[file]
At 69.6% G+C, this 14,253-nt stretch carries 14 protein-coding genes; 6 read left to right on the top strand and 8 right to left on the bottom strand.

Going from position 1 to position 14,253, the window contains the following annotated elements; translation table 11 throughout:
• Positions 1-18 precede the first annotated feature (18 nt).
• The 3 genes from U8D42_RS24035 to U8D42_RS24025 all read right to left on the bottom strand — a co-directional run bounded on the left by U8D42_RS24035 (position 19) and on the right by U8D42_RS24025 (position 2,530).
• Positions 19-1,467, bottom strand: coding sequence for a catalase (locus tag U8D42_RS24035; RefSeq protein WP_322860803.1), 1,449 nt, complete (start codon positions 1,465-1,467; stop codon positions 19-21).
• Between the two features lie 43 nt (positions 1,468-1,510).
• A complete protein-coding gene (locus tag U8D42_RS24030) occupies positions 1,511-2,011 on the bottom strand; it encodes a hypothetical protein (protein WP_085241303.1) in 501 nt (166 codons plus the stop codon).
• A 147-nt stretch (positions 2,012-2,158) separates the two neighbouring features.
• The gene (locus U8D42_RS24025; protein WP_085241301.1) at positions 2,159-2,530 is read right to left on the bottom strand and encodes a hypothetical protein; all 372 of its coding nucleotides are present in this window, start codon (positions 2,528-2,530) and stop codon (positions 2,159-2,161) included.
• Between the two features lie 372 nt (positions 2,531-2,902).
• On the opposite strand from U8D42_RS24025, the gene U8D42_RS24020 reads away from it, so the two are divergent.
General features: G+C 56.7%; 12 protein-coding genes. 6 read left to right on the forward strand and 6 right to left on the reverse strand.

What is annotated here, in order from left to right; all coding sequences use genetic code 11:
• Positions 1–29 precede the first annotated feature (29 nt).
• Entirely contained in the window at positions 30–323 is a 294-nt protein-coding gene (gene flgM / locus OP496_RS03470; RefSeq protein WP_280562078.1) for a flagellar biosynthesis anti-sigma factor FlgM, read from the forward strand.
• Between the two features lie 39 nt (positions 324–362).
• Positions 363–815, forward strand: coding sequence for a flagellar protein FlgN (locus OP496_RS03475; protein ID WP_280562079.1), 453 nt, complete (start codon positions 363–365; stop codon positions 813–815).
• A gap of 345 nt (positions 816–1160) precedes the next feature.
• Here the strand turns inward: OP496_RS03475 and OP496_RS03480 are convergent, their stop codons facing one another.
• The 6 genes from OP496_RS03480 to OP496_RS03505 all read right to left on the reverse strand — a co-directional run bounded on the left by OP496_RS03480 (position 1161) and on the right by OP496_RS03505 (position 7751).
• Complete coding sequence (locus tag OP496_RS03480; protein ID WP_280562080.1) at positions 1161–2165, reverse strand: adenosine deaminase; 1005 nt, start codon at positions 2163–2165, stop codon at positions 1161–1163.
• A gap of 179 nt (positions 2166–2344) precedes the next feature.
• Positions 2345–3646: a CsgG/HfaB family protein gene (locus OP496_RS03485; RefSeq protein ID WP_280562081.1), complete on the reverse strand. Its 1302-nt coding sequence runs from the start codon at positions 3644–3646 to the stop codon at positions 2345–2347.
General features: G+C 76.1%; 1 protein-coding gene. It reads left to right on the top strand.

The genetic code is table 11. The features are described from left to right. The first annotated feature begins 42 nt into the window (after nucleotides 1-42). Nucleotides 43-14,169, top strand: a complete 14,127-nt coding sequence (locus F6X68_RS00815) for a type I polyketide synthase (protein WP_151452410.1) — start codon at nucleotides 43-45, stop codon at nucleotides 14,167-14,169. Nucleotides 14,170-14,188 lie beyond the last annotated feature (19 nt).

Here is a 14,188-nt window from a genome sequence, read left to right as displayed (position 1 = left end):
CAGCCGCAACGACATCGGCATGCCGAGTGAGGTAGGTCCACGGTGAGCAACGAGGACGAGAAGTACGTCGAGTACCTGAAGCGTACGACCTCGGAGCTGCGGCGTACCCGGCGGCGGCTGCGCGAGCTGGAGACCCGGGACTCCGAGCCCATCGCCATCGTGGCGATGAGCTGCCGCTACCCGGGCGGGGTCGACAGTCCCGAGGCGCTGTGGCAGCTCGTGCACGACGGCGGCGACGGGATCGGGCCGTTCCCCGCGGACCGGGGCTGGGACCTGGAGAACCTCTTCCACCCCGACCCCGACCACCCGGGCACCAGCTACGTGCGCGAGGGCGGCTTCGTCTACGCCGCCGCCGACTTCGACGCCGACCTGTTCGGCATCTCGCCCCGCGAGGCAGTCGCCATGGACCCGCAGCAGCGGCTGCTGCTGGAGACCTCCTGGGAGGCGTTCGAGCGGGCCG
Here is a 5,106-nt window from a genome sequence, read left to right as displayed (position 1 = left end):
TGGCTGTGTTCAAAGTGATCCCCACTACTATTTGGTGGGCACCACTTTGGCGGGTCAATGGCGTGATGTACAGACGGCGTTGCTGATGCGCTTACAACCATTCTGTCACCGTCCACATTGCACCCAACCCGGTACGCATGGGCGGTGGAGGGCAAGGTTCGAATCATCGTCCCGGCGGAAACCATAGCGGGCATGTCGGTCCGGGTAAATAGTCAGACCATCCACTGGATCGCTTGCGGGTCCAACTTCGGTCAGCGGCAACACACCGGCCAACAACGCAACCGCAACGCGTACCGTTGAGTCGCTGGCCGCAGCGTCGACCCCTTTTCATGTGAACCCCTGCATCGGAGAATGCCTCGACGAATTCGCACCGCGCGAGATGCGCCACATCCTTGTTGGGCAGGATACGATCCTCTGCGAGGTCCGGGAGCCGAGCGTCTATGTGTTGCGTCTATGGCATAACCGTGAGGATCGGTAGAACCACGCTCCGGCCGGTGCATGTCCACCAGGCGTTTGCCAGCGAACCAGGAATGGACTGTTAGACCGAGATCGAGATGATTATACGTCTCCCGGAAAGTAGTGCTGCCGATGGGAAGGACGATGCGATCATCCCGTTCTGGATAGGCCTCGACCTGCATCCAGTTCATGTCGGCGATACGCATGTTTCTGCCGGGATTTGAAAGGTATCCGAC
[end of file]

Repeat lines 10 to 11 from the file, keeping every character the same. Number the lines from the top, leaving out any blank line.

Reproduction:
• Between the two features lie 372 nt (positions 2,531-2,902).
• On the opposite strand from U8D42_RS24025, the gene U8D42_RS24020 reads away from it, so the two are divergent.